Parenting Hacks

Sun Safety for Babies: Keeping Your Little Ones Cool and Protected this Summer

Sun Safety for Babies: Keeping Your Little Ones Cool and Protected this Summer

Hello, summer! It's that delightful English summer time again, and we're relishing every moment basking in the sunshine. When you become a parent, coping with the heat and intense summer sun takes on a whole new significance. Shade, high SPF sunscreen, and keeping hydrated become absolute essentials.

Here are some tips for keeping babies safe in the sun:

  • Infants younger than 6 months should avoid direct sunlight altogether. Their delicate skin lacks sufficient melanin to shield them from its effects.

  • Babies aged six months and older should also be shielded from direct sunlight as much as possible, particularly between 11am and 3pm, the hottest hours of the day.

  • Apply sunscreen with SPF30 or higher (we recommend SPF50) to your baby at regular intervals, ideally every hour, to ensure continuous protection. Opt for sun products suitable for sensitive skin that guard against both UVA and UVB rays.

  • Keep your baby well-hydrated by offering plenty of water, especially when away from home. You can freeze water with mashed fruit like strawberries or raspberries in ice lolly containers for a refreshing treat, particularly helpful if your baby is teething.

  • If breastfeeding, choose a well-ventilated area if possible to ensure both you and your baby are comfortable. Avoid covering the baby's face during feeds to prevent overheating. Drinking at least 100ml of water before feeds can help keep you hydrated.

  • In the summer sun, babies should always wear a brimmed sun hat that covers their shoulders and neck for maximum protection.
  • Paddling pools are great fun but always supervise your baby closely. Place the pool in the shade away from direct sunlight, and regularly check the water temperature and cleanliness.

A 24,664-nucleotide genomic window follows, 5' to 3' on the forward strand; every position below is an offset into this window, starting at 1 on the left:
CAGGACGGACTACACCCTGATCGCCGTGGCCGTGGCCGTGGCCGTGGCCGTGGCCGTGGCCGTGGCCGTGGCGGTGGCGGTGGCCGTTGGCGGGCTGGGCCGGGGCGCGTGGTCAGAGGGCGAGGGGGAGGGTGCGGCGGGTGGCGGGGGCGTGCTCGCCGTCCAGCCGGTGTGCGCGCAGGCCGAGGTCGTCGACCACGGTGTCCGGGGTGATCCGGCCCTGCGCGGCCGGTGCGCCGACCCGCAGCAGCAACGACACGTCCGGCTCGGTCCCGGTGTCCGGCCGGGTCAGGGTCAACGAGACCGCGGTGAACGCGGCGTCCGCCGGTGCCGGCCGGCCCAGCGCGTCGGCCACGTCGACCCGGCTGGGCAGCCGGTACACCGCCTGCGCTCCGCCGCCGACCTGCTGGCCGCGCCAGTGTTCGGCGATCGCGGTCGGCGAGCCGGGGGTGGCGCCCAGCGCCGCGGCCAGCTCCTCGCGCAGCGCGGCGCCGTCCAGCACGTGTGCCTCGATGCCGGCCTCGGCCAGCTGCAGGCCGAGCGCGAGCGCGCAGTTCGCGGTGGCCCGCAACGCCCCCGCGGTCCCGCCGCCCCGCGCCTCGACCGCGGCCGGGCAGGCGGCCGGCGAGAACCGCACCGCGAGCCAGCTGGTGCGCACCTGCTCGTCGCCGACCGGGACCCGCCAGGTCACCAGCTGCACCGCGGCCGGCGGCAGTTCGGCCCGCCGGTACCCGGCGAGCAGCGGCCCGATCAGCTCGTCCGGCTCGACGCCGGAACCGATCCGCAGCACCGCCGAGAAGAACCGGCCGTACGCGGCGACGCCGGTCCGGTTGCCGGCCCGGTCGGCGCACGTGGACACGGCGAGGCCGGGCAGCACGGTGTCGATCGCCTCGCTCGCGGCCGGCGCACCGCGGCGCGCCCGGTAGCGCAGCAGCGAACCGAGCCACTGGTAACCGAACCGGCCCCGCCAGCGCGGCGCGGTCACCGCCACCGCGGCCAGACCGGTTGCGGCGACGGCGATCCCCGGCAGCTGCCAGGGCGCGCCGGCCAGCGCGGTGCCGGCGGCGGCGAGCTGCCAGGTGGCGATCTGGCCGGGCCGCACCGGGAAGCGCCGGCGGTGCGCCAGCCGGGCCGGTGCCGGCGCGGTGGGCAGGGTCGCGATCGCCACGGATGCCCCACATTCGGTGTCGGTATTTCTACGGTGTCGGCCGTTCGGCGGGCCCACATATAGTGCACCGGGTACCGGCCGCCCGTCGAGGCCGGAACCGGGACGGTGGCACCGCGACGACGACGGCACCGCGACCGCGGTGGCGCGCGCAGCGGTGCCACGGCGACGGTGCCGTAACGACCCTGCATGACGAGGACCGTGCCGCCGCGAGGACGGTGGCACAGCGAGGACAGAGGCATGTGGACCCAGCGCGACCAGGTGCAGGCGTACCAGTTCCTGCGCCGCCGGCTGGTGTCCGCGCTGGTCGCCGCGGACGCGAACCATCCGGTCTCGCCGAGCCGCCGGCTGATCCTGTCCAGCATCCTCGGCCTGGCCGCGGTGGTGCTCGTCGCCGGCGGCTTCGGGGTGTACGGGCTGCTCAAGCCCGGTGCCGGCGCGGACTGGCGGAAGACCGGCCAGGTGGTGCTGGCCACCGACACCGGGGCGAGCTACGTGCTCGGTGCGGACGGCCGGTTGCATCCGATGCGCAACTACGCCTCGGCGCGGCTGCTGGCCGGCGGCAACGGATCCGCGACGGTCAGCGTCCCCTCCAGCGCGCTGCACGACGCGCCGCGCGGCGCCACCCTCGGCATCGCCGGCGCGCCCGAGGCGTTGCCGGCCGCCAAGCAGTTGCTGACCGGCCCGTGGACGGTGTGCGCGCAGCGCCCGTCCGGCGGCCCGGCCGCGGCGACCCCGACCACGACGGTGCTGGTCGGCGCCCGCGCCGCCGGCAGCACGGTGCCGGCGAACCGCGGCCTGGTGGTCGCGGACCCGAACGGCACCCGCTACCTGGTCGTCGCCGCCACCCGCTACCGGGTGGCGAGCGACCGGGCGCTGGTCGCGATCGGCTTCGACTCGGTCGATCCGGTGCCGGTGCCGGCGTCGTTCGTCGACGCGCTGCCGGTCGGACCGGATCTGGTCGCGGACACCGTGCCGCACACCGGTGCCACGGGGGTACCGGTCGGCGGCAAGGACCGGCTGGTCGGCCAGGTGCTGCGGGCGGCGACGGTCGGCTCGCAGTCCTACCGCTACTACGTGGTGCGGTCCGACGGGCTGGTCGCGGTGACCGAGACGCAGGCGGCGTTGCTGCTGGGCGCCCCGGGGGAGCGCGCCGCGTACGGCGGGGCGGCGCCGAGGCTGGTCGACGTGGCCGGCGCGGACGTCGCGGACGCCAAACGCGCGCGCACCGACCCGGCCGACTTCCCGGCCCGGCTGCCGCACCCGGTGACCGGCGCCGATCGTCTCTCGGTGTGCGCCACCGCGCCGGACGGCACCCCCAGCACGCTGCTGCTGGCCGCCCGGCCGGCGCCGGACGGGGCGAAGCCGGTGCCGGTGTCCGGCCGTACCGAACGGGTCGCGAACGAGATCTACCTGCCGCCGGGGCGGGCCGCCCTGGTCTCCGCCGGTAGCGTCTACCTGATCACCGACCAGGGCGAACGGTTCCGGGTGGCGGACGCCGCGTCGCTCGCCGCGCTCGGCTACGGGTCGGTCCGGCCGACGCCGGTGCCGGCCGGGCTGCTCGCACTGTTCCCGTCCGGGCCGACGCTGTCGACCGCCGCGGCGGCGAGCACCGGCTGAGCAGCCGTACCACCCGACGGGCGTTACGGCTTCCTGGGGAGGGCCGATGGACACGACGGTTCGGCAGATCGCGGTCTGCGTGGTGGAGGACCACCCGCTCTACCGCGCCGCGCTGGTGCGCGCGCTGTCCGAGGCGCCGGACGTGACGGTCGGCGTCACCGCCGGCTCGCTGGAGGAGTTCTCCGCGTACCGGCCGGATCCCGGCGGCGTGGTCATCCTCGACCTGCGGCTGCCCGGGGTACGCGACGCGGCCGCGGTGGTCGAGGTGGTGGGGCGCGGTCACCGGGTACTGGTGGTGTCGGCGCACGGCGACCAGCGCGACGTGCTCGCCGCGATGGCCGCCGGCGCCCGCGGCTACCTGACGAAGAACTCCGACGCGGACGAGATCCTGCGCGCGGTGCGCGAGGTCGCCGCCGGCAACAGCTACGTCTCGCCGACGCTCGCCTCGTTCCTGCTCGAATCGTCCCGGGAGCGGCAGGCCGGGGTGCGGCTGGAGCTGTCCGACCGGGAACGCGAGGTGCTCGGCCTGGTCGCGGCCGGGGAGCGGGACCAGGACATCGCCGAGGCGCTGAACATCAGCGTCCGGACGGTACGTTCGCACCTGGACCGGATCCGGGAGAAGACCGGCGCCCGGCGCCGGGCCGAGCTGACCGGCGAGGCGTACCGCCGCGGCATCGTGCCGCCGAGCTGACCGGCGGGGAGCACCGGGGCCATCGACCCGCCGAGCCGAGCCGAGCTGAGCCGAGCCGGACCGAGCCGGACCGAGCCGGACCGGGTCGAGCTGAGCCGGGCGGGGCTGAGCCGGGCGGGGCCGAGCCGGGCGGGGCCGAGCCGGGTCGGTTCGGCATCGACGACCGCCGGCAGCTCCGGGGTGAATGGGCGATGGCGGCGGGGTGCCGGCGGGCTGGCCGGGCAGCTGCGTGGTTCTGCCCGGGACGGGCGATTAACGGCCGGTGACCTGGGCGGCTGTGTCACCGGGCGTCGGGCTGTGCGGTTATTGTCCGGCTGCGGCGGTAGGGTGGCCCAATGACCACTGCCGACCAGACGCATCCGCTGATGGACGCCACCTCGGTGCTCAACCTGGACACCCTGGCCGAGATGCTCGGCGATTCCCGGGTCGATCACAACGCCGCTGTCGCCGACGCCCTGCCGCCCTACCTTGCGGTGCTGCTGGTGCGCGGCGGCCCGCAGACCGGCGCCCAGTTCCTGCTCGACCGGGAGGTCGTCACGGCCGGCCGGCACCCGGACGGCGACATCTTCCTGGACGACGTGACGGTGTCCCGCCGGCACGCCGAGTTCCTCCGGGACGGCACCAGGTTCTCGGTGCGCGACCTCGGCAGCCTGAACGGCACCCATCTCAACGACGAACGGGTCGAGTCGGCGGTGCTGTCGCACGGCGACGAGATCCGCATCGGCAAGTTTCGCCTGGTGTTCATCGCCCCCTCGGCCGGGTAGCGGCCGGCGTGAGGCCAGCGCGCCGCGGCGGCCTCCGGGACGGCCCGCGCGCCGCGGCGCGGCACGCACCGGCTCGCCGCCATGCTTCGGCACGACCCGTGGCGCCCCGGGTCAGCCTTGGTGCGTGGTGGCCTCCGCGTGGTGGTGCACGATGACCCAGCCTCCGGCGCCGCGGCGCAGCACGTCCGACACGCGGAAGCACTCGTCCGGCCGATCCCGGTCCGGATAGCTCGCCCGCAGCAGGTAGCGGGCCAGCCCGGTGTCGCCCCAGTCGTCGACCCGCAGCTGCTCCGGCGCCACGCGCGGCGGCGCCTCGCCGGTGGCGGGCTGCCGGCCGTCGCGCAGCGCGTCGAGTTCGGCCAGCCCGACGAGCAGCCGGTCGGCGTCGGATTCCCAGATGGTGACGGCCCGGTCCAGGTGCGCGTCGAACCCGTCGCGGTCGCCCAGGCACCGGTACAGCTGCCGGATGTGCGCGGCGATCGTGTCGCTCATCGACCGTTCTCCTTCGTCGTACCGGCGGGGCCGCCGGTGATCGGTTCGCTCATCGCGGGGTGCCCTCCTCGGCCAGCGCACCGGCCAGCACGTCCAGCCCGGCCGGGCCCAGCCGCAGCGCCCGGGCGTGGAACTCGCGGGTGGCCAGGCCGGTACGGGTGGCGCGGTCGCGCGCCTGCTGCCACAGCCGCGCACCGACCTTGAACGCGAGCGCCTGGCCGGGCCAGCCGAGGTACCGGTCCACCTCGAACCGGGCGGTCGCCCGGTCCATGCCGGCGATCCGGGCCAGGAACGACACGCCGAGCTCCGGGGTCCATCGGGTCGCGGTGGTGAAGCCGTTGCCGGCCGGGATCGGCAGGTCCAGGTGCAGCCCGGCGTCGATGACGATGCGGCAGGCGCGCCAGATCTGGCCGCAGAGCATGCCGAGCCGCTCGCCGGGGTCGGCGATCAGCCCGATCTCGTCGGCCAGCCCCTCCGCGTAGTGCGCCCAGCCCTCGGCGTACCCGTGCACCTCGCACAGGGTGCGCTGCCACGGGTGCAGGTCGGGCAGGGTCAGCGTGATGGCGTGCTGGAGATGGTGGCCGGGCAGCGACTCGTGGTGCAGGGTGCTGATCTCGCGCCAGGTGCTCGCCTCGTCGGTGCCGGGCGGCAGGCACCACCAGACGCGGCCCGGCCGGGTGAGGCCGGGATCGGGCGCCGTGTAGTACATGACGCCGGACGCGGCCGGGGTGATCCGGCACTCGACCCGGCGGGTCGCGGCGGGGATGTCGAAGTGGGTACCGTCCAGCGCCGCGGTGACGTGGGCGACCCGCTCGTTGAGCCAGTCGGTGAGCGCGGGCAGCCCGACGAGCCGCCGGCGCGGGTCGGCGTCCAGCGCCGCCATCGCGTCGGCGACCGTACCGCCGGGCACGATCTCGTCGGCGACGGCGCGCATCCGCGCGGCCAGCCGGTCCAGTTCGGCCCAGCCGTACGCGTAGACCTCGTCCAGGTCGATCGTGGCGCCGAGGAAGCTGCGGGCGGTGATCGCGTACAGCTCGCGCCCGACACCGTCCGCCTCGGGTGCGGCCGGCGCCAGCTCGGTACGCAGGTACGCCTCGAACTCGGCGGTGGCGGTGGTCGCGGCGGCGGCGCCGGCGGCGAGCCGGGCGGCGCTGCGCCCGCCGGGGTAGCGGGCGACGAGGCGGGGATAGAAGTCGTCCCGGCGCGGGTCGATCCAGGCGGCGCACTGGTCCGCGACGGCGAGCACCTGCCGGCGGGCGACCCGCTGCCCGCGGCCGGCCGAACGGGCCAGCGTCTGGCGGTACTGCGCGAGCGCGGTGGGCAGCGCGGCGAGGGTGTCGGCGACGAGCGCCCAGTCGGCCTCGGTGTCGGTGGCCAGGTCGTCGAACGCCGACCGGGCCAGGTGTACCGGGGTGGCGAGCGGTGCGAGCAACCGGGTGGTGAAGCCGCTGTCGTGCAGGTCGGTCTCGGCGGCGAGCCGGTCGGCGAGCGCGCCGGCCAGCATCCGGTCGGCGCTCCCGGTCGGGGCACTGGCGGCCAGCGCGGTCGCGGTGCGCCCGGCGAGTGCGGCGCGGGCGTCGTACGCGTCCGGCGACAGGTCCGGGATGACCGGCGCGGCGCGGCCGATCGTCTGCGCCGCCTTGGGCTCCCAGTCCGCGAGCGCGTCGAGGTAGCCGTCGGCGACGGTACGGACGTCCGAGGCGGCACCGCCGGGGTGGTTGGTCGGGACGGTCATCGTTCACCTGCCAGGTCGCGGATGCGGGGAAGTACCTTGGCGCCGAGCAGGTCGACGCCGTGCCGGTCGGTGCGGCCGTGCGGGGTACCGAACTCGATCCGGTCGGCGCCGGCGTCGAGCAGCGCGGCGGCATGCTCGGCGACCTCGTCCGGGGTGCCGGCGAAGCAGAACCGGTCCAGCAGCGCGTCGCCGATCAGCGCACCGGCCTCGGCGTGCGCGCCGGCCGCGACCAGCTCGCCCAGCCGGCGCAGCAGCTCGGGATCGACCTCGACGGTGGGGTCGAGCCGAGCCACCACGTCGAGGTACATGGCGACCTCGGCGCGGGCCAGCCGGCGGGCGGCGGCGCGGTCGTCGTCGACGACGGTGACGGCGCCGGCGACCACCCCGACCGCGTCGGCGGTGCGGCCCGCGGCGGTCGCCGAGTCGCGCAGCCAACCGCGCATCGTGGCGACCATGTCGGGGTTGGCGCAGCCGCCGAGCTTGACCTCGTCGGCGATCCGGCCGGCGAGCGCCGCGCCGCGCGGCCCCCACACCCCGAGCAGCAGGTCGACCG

• Dress your baby in loose-fitting, light-coloured cotton or linen clothing to keep them cool. Dark colours like navy and black absorb more heat. Ensure any exposed skin is covered in sunscreen with SPF30 or higher.

  • Avoid driving or sitting in a parked car with your baby in hot weather, as well as prolonged outdoor exposure during the hottest times of the day, to prevent rapid rises in body temperature.

While heatstroke is rare in babies, it's crucial to be vigilant for signs of heat-related illnesses such as heat exhaustion and heat cramps. Look out for:

  • High body temperature (38°C or above)
  • Cool, clammy skin despite warm weather
  • Goosebumps
  • Increased sweating
  • Dizziness, fainting, weakness, or confusion
  • Increased thirst
  • Severe headaches

If your child displays any of these symptoms, contact 111 or 999 or your GP immediately.

As babies can't communicate discomfort from heat, watch for unusual behaviors like restlessness, rapid breathing, lethargy, irritability, or vomiting, which may indicate a heat-related illness. Don't hesitate to seek medical help if you suspect your baby is unwell due to the heat. In emergencies, call 999 (UK emergency number).

Wishing you a safe and enjoyable summer!

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